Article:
The dean of my school lives in a $2.5 million mansion right across the street from the school.

Anonymous said...

Applying the rules "across the board" would be way off of the mark legally. Given the huge campaign donations that have come from the proprietary school sector over the past few decades, I am not surprised to hear this type of argument from Capitol Hill Republicans, but anyone who truly believes that the "across the board" approach is relevant needs to take a few hours and study the Higher Education Act.

As a result of gross abuses, particularly in the SLS portion of the guaranteed student loan program, a series of Senate and House hearings were held two decades ago. This is when a number of the oversight and program integrity features were enacted into the programs. Thousands of proprietary schools then left the federal student financial assistance programs (or were terminated by the feds) during the following few years. During the 15 years since then, however, the proprietary schools have steadily chipped away at the oversight and program integrity protections that had carefully been put in place. One of the things that galled the proprietary schools was their institutional definition, separate from IHEs. They wanted financial access not only to the student aid programs but also to the rest of the HEA non-student-based programs.

The bottom line is that things like gainful employment, recruitment, placement rates, and so on, generally apply in practice only to proprietary schools of higher education and certain other certificate programs, and this was the idea of the proprietary school lobbyists, not those who are skeptical of the sector. This was a way for them to stay in the federal programs while gradually moving into a position whether they could be treated the same as other IHEs. Furthermore, DoEd has difficulties, as it is, fulfilling its limited mandate, which in postsec, is primarily tied legally to institutions’ participation in the programs. If you don’t participate in DoEd’s programs, you don’t need to meet any of the federal standards, regs, statutes, etc.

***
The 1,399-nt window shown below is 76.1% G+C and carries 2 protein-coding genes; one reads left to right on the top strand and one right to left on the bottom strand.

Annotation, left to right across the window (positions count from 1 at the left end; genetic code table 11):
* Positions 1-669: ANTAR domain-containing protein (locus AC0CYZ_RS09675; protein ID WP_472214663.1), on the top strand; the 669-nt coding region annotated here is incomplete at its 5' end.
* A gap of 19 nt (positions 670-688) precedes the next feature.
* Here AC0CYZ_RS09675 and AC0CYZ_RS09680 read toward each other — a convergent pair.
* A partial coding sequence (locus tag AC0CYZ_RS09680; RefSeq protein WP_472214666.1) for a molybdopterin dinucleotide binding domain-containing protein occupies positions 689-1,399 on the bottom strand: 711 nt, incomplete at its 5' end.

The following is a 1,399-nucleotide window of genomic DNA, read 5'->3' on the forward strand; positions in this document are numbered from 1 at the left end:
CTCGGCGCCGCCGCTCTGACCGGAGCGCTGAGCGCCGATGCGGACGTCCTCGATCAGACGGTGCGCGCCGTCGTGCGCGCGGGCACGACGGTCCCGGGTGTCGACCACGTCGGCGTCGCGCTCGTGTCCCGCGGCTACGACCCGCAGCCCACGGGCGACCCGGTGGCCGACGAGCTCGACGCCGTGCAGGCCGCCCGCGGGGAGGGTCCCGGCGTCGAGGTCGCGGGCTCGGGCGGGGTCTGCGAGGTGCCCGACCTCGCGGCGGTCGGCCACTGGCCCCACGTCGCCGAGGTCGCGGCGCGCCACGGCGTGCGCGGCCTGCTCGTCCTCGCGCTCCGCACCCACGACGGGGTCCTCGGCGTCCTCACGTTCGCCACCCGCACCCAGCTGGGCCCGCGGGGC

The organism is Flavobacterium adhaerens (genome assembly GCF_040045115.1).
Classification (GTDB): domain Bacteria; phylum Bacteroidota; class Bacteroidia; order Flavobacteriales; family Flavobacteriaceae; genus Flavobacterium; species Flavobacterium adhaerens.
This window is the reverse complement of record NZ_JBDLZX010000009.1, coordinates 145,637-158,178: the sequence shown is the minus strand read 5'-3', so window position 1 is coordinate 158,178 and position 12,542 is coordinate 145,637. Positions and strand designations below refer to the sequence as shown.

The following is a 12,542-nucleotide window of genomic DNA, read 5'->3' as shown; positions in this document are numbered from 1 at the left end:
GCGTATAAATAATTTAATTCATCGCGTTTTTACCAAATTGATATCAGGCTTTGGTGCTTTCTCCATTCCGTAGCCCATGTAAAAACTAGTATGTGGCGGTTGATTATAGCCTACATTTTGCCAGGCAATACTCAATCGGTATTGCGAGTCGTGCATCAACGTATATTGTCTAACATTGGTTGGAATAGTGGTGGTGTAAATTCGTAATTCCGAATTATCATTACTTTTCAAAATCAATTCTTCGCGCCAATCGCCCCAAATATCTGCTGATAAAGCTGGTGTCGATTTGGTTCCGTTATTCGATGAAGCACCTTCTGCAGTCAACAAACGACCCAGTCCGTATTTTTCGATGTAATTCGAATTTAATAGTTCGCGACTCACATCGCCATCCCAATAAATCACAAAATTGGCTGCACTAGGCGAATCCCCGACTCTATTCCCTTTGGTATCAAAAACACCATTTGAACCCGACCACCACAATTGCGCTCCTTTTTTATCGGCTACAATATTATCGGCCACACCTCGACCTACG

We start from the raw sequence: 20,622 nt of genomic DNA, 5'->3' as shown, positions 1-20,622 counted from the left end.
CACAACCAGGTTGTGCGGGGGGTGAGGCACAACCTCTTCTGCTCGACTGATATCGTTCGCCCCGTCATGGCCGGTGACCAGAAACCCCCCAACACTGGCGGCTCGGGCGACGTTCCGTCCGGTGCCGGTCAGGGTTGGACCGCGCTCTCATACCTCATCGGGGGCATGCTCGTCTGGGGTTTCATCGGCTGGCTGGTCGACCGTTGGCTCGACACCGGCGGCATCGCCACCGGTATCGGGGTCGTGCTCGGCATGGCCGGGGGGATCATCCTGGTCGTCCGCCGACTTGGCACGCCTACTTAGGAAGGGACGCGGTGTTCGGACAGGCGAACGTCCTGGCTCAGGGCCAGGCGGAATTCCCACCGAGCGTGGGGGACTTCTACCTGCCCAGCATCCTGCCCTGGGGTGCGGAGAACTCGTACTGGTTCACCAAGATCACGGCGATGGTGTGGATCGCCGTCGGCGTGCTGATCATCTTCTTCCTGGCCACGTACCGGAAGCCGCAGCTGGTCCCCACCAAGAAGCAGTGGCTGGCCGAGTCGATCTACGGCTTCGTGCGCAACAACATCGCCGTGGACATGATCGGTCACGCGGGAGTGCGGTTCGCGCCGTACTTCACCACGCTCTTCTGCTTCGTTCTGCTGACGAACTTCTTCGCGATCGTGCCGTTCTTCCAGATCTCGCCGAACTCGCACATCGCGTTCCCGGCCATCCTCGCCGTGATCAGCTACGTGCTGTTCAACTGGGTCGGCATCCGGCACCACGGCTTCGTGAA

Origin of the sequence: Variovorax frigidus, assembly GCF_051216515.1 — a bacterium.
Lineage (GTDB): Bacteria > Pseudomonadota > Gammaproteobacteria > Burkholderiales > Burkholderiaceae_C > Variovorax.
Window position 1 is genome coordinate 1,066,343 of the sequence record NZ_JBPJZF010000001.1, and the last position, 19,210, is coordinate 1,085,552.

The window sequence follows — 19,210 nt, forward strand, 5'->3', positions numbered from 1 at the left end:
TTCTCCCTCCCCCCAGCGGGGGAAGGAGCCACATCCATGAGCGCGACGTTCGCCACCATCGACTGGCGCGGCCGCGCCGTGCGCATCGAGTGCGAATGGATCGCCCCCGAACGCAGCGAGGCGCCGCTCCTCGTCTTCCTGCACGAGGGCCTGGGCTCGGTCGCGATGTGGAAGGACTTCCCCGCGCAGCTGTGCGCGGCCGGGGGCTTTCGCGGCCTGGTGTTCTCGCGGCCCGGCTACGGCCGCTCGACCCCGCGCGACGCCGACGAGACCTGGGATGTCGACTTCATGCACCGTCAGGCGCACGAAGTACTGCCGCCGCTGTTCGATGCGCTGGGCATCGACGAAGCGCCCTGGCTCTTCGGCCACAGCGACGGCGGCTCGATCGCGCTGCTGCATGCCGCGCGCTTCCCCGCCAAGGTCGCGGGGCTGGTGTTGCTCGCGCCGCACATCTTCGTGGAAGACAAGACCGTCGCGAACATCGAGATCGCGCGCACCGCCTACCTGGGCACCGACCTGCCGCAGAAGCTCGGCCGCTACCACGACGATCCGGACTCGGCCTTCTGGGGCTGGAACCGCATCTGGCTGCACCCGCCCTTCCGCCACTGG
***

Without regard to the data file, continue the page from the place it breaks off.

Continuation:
Unlike many other countries, DoEd is not the national ministry of education. It doesn’t dictate the curricula for primary, secondary and postsec education, nor does it have supervisory authority over school principals and college presidents. Many liberals in the USA may quietly support the idea of a national ministry of education, particularly when the book-banning occurring at the local school district level is highlighted, but the fed’l DoEd never would have been approved by Congress if such was the case.

Cryn Johannsen said...

@Anonymous August 31, 2010 - you go on too many tangents for me to adequately reply in one response. I do, however, have one specific question: why do you bring up this idea of the DoEd not being the national ministry of education? What ever gave you the impression that I thought it functioned in such a way? I am aware that it is not, and that it doesn't dictate curricula in the same way that that entity operates in other countries. I do know that the DoEd ought to be helping current debtors, and I think it's egregious that it isn't. Moreover, I know of people who work for the DoEd and agree with that remark.

Anonymous said...

The DoE is in bed with the loan companies and guarantors. Miss Wiley should be trusted about as far as one can hurl a piano. Sure, her 'folksy' manner sounds comforting but make no mistake she is an EVIL cur. Trust NO ONE at DoE, they are up to their necks in fraud. An Wiley leads the charge. I wish her nothing but misery.

Anonymous said...

I have to agree with the poster about Debra Wiley. Sure, she'll speak to you and send leteers. But she's powerless. You would do better addressing a letter to the North Pole!

Anonymous said...

Saw some of the comments about Ms. Wiley of DOE. Not mentioned is that Wiley operates a sideline doing pro bono legal work out of her Alexandria Va condo for the very same clients she's paid by the Federal Government to 'police'. How this goes on year after year (not to mention her 155k salary (excluding bonuses) is an absolute mystery.

Anonymous said...

Some of these comments made me LMFAO. I don't think Wiley is still at the DOE. She certainly got a golden parachute.
My only question is, to paraphrase the kids,

Is She Dead Yet???